In the process of post-tensioning, it is important that the tendon is free to move within the hardened concrete so that the tensile load on the tendon is evenly distributed along the entire length of the structure. Methods used to assure that the tendons provide free movement within hardened concrete include laying a number of strands of wire in a duct or tube. It is within this duct or tube that the strands of wire are stressed after the concrete is hardened. The duct or tube may be formed of metal or plastic and is usually filled with grease. The prior art also includes parallel strands of wire covered with grease and then covered with spirally wound paper. In some cases the wound paper is replaced by wound or wrapped plastic. Just the opposite is true of prestressing concrete cables. The cables are generally exposed to the concrete and are not covered with the sheath due to the fact that it is important that the concrete bond directly to the metal cable in its prestressed condition. Once the forms are set, the tension in the cable is also established so that once the concrete cures it forms a bond directly to the cable and no cable movement is allowed without movement on the concrete itself. There are, of course, advantages to both systems depending on the type of fabrication utilized in the ultimate application.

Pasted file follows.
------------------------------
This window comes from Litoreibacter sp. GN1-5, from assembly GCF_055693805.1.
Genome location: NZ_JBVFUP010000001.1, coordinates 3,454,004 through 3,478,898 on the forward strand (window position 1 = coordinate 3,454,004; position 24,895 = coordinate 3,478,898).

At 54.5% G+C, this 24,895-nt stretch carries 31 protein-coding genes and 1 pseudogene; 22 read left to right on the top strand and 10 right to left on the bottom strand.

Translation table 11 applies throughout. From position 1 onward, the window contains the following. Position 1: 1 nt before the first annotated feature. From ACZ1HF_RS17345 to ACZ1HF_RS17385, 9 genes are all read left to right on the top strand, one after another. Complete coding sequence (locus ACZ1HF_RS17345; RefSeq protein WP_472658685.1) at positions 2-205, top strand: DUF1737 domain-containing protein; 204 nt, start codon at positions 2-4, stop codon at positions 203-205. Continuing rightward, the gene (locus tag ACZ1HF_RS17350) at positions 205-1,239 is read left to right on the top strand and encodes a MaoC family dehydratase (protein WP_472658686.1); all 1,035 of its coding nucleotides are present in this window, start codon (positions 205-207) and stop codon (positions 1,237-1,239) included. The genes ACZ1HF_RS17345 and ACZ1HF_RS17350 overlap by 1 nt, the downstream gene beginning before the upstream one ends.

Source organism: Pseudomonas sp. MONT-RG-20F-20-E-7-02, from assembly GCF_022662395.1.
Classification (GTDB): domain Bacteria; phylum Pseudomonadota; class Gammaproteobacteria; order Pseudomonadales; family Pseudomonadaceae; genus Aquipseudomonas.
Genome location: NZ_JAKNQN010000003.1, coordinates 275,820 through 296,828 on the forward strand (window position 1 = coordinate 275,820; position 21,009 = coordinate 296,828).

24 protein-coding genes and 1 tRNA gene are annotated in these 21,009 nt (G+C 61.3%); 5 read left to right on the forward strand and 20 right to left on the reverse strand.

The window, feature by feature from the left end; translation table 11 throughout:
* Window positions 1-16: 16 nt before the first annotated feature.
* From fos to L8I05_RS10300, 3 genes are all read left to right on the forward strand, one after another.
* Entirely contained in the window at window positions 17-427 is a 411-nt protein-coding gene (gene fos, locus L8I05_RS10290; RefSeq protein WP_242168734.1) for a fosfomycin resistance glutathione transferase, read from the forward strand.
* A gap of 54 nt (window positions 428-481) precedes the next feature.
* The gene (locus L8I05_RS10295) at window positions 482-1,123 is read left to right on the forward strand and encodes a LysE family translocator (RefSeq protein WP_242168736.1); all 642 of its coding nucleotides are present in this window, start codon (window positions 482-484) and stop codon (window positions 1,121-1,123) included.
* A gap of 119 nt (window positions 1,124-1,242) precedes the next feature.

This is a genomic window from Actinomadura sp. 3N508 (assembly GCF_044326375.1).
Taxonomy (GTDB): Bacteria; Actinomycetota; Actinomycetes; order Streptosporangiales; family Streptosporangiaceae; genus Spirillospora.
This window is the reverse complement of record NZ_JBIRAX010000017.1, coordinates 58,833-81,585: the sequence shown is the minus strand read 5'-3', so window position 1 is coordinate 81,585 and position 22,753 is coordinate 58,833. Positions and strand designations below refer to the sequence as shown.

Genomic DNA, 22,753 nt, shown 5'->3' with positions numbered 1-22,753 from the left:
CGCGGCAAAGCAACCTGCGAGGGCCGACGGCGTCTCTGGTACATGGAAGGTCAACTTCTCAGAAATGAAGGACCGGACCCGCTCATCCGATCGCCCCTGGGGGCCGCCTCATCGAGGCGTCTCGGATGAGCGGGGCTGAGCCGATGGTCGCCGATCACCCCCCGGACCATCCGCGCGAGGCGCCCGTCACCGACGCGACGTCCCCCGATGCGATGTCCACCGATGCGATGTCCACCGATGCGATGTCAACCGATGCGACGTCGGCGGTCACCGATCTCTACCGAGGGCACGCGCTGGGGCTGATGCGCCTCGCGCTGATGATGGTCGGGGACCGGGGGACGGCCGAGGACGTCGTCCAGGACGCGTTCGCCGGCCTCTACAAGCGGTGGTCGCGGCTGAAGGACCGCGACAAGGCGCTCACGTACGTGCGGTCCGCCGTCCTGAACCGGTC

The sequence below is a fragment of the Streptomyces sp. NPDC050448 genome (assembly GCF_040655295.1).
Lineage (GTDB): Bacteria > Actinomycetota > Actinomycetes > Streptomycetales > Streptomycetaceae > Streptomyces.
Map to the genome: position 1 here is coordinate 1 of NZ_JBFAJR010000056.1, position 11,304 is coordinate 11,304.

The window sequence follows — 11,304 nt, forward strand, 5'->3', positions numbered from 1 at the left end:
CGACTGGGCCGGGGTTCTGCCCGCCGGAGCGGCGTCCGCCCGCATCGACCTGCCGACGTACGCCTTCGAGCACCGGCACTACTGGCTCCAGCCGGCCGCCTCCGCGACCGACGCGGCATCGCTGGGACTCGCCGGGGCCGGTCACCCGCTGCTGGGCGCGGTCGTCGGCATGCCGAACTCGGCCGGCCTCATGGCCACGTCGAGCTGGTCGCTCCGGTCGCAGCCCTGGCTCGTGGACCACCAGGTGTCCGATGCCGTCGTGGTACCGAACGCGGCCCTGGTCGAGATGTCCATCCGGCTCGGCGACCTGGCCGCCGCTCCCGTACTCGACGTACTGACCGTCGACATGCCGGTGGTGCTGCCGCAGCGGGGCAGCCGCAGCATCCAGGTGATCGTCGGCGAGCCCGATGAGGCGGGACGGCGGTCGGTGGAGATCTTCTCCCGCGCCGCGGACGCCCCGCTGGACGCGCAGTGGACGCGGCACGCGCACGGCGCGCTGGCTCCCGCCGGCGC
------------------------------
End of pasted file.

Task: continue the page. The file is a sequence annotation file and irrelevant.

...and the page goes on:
The present invention pertains to the anchor assemblies utilized in post tensioning configurations. Prestressing configurations do not require such anchor assemblies because the cables are cemented in the concrete and can simply be cut off. Post tensioning, however, incorporates the duct or plastic tube as described above and the utilization of anchors from opposite ends to produce the tensile force transmitted therethrough. Several prior art patents address such anchor assemblies for the post tensioning of a tendon in a concrete structural component. U.S. Pat. No. 4,363,462 issued to Wlodkowski et al. on Dec. 14, 1982 teaches one such anchor assembly. This particular structure also incorporates a recoverable part having an axially elongated sheath which closely encloses a tendon over a portion on the length of the sheath. When assembled in the formwork, one end of the sheath is arranged to be located within the concrete when it is poured and the other end is located on the exterior of the formwork. By removing the fastening means after the concrete has been poured, it is possible to remove the form and a cup member formed integrally with the sheath to form at least a portioned recess in the concrete member. Tensioning is then provided by conventional means with the tendons secured by wedges or the like in an orifice formed in the anchor plate. As set forth in this reference, it is an important consideration that the tendons be sufficiently protected against corrosion and this is affected by enclosing them in a plastic coating. It is likewise important to cover all areas of the tendon to provide protection against corrosion anywhere therealong. The most sensitive area of corrosion is in the vicinity of the locking wedges in the anchor plate and, therefore, that too is an area for which a sealant or covering must be applied. It may thus be seen that great care has been afforded the prior art structures by providing threaded and similar sealed engagement between the sheath coverings and the anchor assemblies.